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South Dakota AG fatally struck man with car, initially told authorities he hit a deer

Attorney General Jason Ravnsborg struck and killed a pedestrian Saturday evening, the South Dakota Department of Public Safety said.
Jason Ravnsborg
South Dakota Attorney General Jason Ravnsborg, with a bipartisan group of state attorneys general, speaks to reporters in front of the Supreme Court in Washington on Sept. 9, 2019.Manuel Balce Ceneta / AP file

The attorney general of South Dakota reported hitting a deer with his car Saturday night, but authorities say he struck and killed a pedestrian whose body wasn't found until Sunday morning.

Attorney General Jason Ravnsborg fatally struck Joseph Boever in a pedestrian-vehicle crash over the weekend, the state Public Safety Department confirmed to NBC News. Ravnsborg's office says it was a "tragic accident." Boever's family has expressed frustration over the lack of information from officials and have doubts about Ravnsborg's account.

"There is a clear difference between a human and a deer," Victor Nemec, Boever's cousin, said Monday.

At 10:30 p.m. Saturday, Ravnsborg reported to the Hyde County Sheriff's Office that he had hit a deer while driving on U.S. Highway 14, according to a statement from the Public Safety Department, which oversees the state's Highway Patrol.

The department didn't say how long it took for Ravnsborg to call local authorities after the collision or how he came to the conclusion that he had hit a deer.

The body of Boever, 55, of Highmore, was discovered the following morning. Ravnsborg wasn't injured.

No other details have been disclosed, including how Boever's body was discovered or whether local authorities responded to the scene at the time Ravnsborg reported hitting a deer.

According to Nemec, Boever called him for help at about 7:50 p.m. Saturday after accidentally having driven his truck into a ditch at Highway 14. He gave his cousin a ride home and told him that they could get his damaged pickup the next morning.

Nemec said that he left Boever's house "between 9 and 9:30" and that he believes Boever returned to his car that evening to retrieve something from the vehicle. He's unsure why he didn't wait until the next day.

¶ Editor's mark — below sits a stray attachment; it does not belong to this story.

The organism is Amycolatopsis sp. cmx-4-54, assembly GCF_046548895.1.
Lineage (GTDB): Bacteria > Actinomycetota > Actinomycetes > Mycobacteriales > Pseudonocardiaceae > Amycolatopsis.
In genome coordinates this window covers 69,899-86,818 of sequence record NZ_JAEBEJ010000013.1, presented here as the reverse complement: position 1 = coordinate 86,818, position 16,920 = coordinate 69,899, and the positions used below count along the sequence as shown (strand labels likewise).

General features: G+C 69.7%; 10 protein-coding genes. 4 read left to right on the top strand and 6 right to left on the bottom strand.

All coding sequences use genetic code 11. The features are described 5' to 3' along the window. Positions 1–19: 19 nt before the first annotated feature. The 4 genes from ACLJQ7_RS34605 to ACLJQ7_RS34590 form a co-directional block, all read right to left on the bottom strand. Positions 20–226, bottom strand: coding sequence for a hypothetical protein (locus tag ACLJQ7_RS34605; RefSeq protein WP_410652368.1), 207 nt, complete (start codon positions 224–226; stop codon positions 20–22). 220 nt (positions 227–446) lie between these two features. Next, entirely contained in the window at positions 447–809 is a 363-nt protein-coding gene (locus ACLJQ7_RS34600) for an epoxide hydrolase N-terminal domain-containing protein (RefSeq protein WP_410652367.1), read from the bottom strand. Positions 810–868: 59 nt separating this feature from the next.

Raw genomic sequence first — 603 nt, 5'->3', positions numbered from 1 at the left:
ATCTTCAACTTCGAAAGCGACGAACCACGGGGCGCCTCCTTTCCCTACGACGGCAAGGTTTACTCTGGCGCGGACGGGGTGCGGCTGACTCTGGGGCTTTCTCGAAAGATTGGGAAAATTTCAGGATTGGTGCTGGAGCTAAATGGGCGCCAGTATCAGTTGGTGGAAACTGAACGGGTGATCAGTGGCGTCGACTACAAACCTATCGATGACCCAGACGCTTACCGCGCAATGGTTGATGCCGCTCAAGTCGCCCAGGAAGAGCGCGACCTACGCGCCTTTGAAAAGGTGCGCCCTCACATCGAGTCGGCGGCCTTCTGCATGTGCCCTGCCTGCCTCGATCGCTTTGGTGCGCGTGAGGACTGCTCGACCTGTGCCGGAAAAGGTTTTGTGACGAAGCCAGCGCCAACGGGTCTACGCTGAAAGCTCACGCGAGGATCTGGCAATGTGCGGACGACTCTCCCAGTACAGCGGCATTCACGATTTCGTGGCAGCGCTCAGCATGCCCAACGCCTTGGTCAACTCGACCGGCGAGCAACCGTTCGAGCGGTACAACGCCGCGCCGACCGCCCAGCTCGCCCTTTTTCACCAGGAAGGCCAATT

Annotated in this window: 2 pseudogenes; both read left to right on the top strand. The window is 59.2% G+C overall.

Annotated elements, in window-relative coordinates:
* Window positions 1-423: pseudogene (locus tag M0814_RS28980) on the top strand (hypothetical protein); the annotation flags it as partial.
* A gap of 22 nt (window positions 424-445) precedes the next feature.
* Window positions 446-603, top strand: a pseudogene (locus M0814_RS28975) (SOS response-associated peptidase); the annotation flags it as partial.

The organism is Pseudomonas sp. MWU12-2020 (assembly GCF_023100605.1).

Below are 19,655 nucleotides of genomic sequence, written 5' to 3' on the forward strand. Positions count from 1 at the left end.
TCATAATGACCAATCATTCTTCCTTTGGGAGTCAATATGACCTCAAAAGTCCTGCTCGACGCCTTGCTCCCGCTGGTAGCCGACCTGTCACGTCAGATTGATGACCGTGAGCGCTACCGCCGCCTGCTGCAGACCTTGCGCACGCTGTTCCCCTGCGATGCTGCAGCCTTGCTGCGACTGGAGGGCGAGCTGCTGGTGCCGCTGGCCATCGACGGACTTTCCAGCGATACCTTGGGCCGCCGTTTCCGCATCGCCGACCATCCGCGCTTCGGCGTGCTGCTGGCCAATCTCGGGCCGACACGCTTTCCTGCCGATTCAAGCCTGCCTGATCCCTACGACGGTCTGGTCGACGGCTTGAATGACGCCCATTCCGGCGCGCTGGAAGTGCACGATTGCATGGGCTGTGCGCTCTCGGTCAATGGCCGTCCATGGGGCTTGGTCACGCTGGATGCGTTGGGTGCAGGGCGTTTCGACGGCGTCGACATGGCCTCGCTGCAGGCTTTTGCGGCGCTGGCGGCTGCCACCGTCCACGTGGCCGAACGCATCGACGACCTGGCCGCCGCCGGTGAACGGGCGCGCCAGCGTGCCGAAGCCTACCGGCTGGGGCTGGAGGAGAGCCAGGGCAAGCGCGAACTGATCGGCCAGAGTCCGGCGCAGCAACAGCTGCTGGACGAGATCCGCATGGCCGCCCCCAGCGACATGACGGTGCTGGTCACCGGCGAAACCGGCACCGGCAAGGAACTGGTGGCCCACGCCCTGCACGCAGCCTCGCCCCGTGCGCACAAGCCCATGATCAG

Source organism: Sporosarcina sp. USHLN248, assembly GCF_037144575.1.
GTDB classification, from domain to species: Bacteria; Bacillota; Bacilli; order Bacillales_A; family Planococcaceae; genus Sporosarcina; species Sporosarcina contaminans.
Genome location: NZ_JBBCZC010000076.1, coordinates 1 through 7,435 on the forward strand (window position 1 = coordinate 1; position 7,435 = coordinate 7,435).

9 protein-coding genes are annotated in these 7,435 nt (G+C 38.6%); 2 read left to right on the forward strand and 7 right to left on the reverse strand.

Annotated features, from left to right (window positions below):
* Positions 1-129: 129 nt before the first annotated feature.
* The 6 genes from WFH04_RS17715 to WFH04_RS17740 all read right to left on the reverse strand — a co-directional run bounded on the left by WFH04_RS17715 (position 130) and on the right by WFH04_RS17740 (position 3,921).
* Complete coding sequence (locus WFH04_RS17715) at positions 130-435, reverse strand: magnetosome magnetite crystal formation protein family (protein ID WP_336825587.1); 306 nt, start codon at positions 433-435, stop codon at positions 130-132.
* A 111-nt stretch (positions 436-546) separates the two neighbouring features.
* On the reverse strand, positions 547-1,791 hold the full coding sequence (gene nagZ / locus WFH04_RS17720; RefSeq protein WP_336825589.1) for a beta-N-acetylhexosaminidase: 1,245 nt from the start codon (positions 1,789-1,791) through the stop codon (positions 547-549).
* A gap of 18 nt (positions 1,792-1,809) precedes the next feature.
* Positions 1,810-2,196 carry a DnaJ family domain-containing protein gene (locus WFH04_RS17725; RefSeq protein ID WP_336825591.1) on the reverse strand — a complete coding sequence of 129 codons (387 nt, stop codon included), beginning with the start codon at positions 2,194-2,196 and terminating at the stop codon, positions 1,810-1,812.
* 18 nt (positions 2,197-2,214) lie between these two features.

When Boever didn't answer several calls from Nemec on Sunday morning, Nemec drove to his cousin's house. While on the road, he saw the pickup in the same spot. He also passed a fleet of firefighters, state troopers and local officials on the way to the house.

It wasn't until Nemec reached the empty house that he began to suspect that the crowd of state and local officials he saw on his way over had something to do with his missing cousin.

"I searched every room for him," he said. "I was getting concerned and anxious."

That Sunday afternoon, Gov. Kristi Noem announced at a news conference that Ravnsborg had been involved in a fatal crash.

At the same briefing, Craig Price, the secretary of public safety, said the Highway Patrol was investigating, but he declined to answer any further questions because the investigation is ongoing.

Nemec said that after he shared his concerns to the sheriff's office and the 911 dispatcher continually throughout the day, he filed an official missing persons report that evening.

At around 7:30 p.m., he and his brother, Nick Nemec, were asked to go to the funeral home to identify their cousin. There, a state trooper, the funeral home director and the investigator overseeing the accident took out a body bag.

"We were warned that the body was damaged, and so they only unzipped the top portion of the body bag so we could only see the head and shoulders," he said. "We knew right away it was my first cousin."

As of Monday evening, Nemec said, officials had asked him and his brother several questions but had yet to take official statements from them.

"I'm angry and sad that it took this long for them to identify him," Nemec said.

Ravnsborg's chief of staff, Timothy Bormann, said in a statement that the incident was "a tragic accident."

"The Office of the Attorney General extends our deepest sympathy and condolences to the family of Mr. Boever," Bormann said. "The Attorney General, and our office, are cooperating fully with the ongoing investigation of this event and will continue to do so."

Nemec said he wishes there was a little more transparency from state officials.

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"We're a small rural town, and something like this creates a commotion," he said. "This was all kept hush-hush, and I want there to be accountability for my cousin's death.

"I don't know what the truth is, but I have my doubts whether an official 911 call was made after the accident," he said.